Michel said he welcomed the Commission’s decision to adopt the prior authorisation for export for medical equipment, adding it would be “essential to make progress” on efforts to engage with industry for the procurement and purchase of equipment through the civil protection framework.
‘Whatever it takes’
“The EU and member states will do whatever it takes to address the current the situation, to restore confidence and support a rapid recovery for the sake of our citizens,” Michel said, in reference to the economic and social dimension of the health crisis..
“We want to move ahead together to meet the same objectives together to push back threat, slow it down, and that is why all member states have taken very strong measures to reduce travel, reduce movement to contain this and take the pressure off health services.”
A 26-27 March EU summit will be held by videoconference, Michel announced.
EU leaders will have a heavy agenda, from economy and digital issues (5G and Artificial Intelligence), to “a broad strategic discussion” about relations with China and an unlikely meeting with the Sahel G5 leaders over regional security.
One of the issues, again, is whether to start EU membership talks with North Macedonia and Albania.
EU27 leaders have so far fallen short of agreeing any European response to what is expected to be a devastating economic fall-out from the crisis, which could be addressed during the next conference call.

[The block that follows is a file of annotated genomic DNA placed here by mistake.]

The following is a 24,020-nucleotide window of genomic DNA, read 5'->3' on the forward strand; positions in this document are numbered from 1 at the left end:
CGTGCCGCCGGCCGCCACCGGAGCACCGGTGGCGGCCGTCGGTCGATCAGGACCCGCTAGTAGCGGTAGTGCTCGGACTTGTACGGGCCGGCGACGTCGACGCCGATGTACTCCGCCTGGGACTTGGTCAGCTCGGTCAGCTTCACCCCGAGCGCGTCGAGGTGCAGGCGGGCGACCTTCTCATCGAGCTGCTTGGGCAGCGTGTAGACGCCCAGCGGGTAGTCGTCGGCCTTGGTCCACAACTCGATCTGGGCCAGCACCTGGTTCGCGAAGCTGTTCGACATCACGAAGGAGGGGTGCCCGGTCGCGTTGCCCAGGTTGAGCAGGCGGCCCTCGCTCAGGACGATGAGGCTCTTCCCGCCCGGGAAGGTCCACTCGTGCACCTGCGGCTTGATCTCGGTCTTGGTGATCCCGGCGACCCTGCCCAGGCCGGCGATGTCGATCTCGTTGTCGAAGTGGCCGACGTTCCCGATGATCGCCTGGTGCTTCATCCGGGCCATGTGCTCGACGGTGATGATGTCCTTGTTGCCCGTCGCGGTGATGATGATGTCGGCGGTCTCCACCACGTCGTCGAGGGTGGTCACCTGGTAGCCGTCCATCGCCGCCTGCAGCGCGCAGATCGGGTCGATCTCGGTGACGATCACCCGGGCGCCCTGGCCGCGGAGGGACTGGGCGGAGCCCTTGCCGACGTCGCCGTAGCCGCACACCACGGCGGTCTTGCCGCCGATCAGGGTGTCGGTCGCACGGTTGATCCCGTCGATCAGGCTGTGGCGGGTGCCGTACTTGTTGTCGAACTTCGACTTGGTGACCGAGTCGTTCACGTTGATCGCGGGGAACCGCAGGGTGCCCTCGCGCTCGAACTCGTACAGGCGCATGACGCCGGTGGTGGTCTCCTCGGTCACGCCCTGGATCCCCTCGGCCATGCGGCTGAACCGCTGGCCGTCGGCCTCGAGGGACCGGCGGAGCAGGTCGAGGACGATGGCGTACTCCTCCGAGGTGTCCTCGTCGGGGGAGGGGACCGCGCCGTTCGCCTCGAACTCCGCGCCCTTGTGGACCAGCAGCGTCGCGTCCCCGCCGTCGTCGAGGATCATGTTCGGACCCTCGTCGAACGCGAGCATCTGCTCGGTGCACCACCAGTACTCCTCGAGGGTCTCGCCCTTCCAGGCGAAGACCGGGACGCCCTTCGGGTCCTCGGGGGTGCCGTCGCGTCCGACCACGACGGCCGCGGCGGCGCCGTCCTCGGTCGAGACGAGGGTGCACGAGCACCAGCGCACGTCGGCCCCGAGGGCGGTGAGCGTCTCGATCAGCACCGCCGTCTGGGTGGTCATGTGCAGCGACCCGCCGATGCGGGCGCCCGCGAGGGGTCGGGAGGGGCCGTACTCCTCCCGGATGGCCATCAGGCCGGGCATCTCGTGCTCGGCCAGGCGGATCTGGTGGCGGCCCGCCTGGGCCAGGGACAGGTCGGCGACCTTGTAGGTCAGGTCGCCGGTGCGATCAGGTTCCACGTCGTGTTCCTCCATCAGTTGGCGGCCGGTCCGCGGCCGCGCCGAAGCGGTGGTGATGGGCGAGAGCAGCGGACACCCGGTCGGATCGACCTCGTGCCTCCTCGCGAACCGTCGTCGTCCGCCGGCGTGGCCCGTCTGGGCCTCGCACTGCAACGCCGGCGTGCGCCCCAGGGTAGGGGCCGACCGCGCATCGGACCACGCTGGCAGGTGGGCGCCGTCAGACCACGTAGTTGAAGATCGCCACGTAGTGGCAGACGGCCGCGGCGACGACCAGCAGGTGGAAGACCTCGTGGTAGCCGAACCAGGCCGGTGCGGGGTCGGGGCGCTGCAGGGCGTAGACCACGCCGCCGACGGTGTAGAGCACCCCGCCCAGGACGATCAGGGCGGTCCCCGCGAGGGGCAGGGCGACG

In an indirect exchange reminiscent of the Greek eurozone crisis, Italian Prime Minister Giuseppe Conte and German Chancellor Angela Merkel disagreed over the idea to issue eurobonds.
Conte, whose country has been the hardest hit by the health crisis in Europe, called for special “coronavirus bonds”, or a European guarantee fund, to help member states finance urgent health and economic policies.
Asked about Conte’s proposal, Merkel said eurozone finance ministers would continue discussing ways to help their economies cushion the impact, but no decision has been made.
“These are initial discussions and there have been no decisions by the finance ministers,” said Merkel. “I will talk to (Finance Minister) Olaf Scholz so that Germany continues to take part (in the discussions). But there are no results regarding this.”
VDL hopes for vaccine ‘this year’
Before the tele-summit, von der Leyen, a trained doctor, said that after holding talks with the German biotech firm CureVac, which has received an offer of €80 million euros in EU financial support for its research, she hopes that a vaccine against the novel coronavirus strain will be available this year.
But she was far more confident than many health experts, who predict that it will take at least a year or more to find, test and approve the new drug.
Earlier on Monday (16 March), CureVac had denied newspaper reports that US President Donald Trump had offered to pay for exclusive rights to a coronavirus vaccine, and the German government said it has “dealt with” the situation.